Good friends, ’tis the final chapter of The Monster and the Ape, so a quick recap is in order. But first, those who were playing along with The Monster and the Ape home game can find the final chapter here, with Spanish subtitles.
Our story so far: A team of scientists reveal to the world that a newly-discovered, meteor-based element known as Metalogen can power robots, proving to be an exciting step forward in the sciences. They demonstrate the Metalogen Man at a press conference; immediately afterward, all the scientists save Professor Arnold (Frank Morgan) and Professor Ernst (George MacReady) are killed off. Soon, we discover Ernst feels the invention was all his, and the other scientists were stealing his thunder. From this moment on, Arnold and Ernst are locked in a duel of so-called wits, each trying to obtain both the Metalogen and the robot it powers. Ken Morgan (Robert Lowry), robot salesman, and no that is not a joke, arrives and helps Arnold by getting into lots of fistfights with Ernst’s henchmen. Also helping Arnold are his daughter Babs (Carole Matthews, possessing both the best hair and the least talent in Hollywood), and Willie Best as the assistant-slash-chauffeur Flash, who provides us comedy relief by being humiliated in a series of racist situations.
At this point you should know that not a single reporter follows up on the press conference, not even after the scientists’ deaths, and Ernst never again mentions that he believes the Metalogen Man is rightly his own invention. He is simply evil and wants it for himself, because evil.
Throughout 15 chapters, we watch as Ernst scrambles for the robot and the element. He pretends to be a scientist named Draper (the actor playing the real Draper is uncredited, his identity lost to time and poor record keeping) to infiltrate Arnold’s lab, and at various times sends his henchmen to steal either the Metalogen or M-Bot or both. Arnold, Ken, and sometimes Flash go to steal it back, or just investigate whatever is going on at the time which, trust me, is rarely anything of interest. Both the good guys and the baddies are hoping to find another source of Metalogen during all this, as well.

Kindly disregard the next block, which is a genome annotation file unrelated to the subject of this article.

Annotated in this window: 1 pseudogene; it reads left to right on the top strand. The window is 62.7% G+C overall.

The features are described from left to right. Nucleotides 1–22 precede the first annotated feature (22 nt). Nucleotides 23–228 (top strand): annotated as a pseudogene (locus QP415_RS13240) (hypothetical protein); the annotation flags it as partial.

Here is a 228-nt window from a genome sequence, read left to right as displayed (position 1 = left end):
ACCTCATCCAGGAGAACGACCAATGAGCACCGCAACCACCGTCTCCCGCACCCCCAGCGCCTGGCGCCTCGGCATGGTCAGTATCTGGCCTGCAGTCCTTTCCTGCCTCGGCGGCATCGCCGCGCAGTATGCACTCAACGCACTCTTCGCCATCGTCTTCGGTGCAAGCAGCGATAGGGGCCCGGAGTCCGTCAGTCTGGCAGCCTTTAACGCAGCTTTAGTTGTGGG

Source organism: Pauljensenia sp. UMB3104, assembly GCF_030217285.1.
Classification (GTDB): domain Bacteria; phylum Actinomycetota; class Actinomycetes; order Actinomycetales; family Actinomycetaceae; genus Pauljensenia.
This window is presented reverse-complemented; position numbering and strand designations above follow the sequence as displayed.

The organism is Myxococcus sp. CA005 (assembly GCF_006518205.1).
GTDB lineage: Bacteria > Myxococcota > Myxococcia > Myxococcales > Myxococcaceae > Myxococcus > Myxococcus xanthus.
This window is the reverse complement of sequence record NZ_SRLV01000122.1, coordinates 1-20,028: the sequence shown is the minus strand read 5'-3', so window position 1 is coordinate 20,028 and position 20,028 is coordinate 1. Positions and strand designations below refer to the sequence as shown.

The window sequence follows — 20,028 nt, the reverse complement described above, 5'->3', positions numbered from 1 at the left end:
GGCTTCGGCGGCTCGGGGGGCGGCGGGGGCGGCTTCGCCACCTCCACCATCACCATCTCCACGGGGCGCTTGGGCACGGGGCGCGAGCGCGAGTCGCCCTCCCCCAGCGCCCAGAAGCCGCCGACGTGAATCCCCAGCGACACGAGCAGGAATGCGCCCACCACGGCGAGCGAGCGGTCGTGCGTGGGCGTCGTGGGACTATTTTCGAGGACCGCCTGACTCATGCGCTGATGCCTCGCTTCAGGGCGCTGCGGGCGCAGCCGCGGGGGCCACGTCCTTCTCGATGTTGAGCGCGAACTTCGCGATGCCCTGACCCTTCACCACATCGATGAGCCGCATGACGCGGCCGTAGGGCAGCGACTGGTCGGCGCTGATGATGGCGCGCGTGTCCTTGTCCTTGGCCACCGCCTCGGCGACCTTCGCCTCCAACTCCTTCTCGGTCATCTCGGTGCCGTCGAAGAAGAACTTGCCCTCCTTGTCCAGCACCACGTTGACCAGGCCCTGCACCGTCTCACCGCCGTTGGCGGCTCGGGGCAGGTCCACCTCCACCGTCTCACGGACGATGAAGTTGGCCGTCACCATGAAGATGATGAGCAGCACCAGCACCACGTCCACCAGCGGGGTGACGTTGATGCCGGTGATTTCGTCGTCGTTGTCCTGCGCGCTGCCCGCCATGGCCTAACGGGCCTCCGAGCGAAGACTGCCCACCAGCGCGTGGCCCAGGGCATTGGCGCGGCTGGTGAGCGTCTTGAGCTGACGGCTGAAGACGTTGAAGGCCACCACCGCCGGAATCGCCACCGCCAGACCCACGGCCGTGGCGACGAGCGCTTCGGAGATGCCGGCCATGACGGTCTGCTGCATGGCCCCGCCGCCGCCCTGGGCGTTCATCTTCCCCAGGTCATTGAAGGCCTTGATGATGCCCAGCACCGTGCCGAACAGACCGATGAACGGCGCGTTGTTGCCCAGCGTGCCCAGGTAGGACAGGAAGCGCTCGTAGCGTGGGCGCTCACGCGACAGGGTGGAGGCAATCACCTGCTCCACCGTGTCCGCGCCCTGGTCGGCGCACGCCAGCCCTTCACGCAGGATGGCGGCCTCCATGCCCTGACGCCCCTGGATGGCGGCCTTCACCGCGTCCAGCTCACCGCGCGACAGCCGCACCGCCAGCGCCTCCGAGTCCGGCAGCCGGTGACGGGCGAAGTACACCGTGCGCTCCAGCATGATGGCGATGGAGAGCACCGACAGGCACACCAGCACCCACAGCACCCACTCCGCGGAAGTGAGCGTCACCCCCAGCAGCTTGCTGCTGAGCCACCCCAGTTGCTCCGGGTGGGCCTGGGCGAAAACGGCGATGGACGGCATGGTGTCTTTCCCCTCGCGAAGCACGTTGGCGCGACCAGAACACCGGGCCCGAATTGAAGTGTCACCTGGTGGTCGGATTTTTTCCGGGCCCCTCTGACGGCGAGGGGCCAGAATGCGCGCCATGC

The ostensible excitement of the serial is provided by Ernst’s enormous ape Thor (Ray “Crash” Corrigan in his own handmade monkey suit), controlled by zookeeper and trusty henchman Dick Nordik (Jack Ingram), and the Metalogen Man himself, an unidentified actor in a robot suit. In fact, the entire publicity campaign for The Monster and the Ape is built upon the premise that Thor and M-Bot will throw down in an epic confrontation:
Or, as you can see in the detail on the bottom right of the poster, perhaps even team up together. The truth, which I can reveal to you now that we are at the end of the serial, is that this never happens. It was all a publicity campaign made up of lies designed to get butts into seats on false premises.
The only time the robot and the ape are in the same scene is this brief moment in Chapter 8 when Thor carries M-bot back to Ernst’s lab.
It’s not that I didn’t fully expect the eventual confrontation to be weaksauce, I had no idea it would never happen at all; to be honest, had I known, I never would have done recaps of this serial. But I am recapping it, so we must trudge on to the end, my friends. Let’s visit the final chapter, which is called “Justice Triumphs.”
This final episode jumps right into the action as Ken, who was flying after three henchmen who panicked and flew off before Ernst was ready, suffers mechanical failure in his plane. The last chapter cliffhanger at least didn’t even try to sell us on the idea that Ken might be dead; prior chapters flatly lied about events, using different footage each time, most egregiously in the case of an avalanche where a dummy dressed like Ken was visibly smashed with a rock, yet wasn’t even near the falling rocks in the next chapter’s recap.